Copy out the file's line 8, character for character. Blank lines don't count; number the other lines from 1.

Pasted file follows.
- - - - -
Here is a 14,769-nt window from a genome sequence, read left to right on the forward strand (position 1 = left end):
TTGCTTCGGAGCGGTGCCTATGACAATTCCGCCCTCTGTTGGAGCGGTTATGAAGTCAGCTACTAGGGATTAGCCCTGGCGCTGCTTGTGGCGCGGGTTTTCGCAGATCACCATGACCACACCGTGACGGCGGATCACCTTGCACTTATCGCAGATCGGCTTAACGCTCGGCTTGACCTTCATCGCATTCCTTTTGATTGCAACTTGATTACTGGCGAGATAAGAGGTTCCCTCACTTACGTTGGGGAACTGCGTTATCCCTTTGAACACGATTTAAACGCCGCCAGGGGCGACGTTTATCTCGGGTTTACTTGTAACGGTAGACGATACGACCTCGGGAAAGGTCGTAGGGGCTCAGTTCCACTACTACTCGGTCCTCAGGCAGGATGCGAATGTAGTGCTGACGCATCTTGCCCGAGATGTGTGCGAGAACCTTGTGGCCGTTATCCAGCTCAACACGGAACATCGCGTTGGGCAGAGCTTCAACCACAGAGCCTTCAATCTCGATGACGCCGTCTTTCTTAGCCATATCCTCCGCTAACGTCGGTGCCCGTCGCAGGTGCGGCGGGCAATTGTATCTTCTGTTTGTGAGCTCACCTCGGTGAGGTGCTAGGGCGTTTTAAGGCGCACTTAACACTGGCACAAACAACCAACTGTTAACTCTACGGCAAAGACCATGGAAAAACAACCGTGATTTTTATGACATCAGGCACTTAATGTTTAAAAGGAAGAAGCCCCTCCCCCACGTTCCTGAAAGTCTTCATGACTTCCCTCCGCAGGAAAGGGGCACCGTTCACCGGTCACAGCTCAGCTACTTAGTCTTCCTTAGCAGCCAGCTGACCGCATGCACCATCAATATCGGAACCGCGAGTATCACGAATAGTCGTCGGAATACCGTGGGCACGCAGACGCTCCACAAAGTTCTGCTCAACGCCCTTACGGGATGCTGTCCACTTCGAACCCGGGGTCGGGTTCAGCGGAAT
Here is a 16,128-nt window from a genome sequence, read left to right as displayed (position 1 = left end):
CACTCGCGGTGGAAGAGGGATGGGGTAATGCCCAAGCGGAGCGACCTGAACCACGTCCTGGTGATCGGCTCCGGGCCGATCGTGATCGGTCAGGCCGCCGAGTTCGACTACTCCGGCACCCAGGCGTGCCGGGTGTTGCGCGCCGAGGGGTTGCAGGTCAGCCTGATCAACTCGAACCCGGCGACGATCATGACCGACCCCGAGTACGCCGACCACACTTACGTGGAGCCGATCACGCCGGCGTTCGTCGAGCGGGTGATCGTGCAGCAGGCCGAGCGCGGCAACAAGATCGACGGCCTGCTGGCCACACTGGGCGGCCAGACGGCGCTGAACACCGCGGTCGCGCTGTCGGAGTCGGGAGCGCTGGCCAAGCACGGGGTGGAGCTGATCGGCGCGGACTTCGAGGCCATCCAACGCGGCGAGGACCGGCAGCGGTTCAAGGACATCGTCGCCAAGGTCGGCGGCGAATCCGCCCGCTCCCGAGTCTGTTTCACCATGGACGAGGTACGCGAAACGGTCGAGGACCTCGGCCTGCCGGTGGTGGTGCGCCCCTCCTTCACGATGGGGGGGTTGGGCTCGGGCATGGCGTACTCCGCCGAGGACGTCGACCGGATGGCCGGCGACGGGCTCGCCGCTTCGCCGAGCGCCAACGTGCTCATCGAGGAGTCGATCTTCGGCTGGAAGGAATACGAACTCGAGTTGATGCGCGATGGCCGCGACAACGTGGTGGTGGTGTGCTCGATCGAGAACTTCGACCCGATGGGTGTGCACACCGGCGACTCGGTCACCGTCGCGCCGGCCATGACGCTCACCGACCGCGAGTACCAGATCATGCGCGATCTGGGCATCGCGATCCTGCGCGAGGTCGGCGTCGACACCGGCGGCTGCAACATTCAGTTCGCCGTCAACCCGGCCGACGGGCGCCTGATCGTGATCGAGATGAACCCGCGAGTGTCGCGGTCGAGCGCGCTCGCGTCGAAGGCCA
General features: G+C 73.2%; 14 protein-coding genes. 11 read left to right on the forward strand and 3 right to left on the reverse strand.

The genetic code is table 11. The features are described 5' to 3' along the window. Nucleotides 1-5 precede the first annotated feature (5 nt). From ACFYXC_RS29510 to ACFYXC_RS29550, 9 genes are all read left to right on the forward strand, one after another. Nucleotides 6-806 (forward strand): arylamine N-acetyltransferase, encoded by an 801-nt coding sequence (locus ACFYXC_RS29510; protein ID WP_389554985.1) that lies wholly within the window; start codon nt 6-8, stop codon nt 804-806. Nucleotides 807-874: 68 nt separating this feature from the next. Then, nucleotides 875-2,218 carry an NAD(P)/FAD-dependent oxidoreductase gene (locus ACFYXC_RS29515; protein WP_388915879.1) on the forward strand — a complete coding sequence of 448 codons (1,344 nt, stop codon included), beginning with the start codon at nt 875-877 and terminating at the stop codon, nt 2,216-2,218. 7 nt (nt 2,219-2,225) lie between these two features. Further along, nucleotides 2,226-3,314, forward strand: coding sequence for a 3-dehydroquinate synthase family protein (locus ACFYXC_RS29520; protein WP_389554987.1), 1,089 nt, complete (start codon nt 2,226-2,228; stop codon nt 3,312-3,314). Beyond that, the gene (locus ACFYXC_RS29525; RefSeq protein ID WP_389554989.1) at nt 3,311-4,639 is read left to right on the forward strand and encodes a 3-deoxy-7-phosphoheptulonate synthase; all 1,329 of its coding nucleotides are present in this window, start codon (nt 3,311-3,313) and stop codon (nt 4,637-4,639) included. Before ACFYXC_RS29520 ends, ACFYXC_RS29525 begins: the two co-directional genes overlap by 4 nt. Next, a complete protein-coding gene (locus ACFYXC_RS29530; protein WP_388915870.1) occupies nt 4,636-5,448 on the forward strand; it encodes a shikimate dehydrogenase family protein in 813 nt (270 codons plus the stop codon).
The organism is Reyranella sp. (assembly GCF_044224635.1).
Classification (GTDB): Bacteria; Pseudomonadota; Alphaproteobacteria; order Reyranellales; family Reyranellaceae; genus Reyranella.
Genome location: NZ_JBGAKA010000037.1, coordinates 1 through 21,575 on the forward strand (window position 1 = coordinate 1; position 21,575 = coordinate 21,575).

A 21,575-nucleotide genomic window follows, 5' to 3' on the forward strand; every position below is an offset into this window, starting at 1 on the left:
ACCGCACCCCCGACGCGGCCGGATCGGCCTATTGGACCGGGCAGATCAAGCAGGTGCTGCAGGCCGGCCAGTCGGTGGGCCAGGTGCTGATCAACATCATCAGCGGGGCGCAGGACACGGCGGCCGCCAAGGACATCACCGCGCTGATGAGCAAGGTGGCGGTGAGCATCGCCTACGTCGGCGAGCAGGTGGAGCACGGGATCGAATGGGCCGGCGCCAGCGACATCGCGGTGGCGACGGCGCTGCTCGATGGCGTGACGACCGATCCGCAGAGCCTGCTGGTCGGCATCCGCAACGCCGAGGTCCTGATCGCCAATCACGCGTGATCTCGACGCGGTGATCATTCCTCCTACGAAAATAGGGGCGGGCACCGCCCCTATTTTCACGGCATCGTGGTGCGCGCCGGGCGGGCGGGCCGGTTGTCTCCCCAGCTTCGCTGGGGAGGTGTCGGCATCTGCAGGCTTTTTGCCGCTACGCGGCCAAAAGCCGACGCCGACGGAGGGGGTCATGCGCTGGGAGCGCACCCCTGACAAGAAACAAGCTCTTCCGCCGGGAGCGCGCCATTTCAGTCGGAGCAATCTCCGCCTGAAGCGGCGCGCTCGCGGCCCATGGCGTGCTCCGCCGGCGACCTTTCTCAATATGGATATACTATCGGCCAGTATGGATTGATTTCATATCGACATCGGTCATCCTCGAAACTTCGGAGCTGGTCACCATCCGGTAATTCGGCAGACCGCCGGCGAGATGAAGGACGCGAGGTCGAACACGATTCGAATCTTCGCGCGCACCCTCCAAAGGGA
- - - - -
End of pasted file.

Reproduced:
Classification (GTDB): Bacteria; Pseudomonadota; Alphaproteobacteria; order Reyranellales; family Reyranellaceae; genus Reyranella.